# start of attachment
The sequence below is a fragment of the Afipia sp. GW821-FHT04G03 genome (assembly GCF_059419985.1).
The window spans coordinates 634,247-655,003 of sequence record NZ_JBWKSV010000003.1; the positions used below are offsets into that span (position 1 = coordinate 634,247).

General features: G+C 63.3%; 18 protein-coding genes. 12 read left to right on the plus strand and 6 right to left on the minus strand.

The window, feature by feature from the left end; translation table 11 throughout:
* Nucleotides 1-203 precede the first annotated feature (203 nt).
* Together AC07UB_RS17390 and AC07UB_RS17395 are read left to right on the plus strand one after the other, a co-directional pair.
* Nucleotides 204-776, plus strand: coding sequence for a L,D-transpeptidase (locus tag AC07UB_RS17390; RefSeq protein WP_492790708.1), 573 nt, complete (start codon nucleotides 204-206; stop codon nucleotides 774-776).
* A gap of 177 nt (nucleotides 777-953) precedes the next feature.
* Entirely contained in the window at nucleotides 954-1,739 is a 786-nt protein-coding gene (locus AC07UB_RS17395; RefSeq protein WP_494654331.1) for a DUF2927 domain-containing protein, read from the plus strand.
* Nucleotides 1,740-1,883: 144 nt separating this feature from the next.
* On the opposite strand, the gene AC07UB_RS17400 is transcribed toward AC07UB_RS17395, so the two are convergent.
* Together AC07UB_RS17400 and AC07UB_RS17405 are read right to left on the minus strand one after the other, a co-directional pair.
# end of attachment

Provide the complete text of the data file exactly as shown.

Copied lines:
The sequence below is a fragment of the Afipia sp. GW821-FHT04G03 genome (assembly GCF_059419985.1).
The window spans coordinates 634,247-655,003 of sequence record NZ_JBWKSV010000003.1; the positions used below are offsets into that span (position 1 = coordinate 634,247).

General features: G+C 63.3%; 18 protein-coding genes. 12 read left to right on the plus strand and 6 right to left on the minus strand.

The window, feature by feature from the left end; translation table 11 throughout:
* Nucleotides 1-203 precede the first annotated feature (203 nt).
* Together AC07UB_RS17390 and AC07UB_RS17395 are read left to right on the plus strand one after the other, a co-directional pair.
* Nucleotides 204-776, plus strand: coding sequence for a L,D-transpeptidase (locus tag AC07UB_RS17390; RefSeq protein WP_492790708.1), 573 nt, complete (start codon nucleotides 204-206; stop codon nucleotides 774-776).
* A gap of 177 nt (nucleotides 777-953) precedes the next feature.
* Entirely contained in the window at nucleotides 954-1,739 is a 786-nt protein-coding gene (locus AC07UB_RS17395; RefSeq protein WP_494654331.1) for a DUF2927 domain-containing protein, read from the plus strand.
* Nucleotides 1,740-1,883: 144 nt separating this feature from the next.
* On the opposite strand, the gene AC07UB_RS17400 is transcribed toward AC07UB_RS17395, so the two are convergent.
* Together AC07UB_RS17400 and AC07UB_RS17405 are read right to left on the minus strand one after the other, a co-directional pair.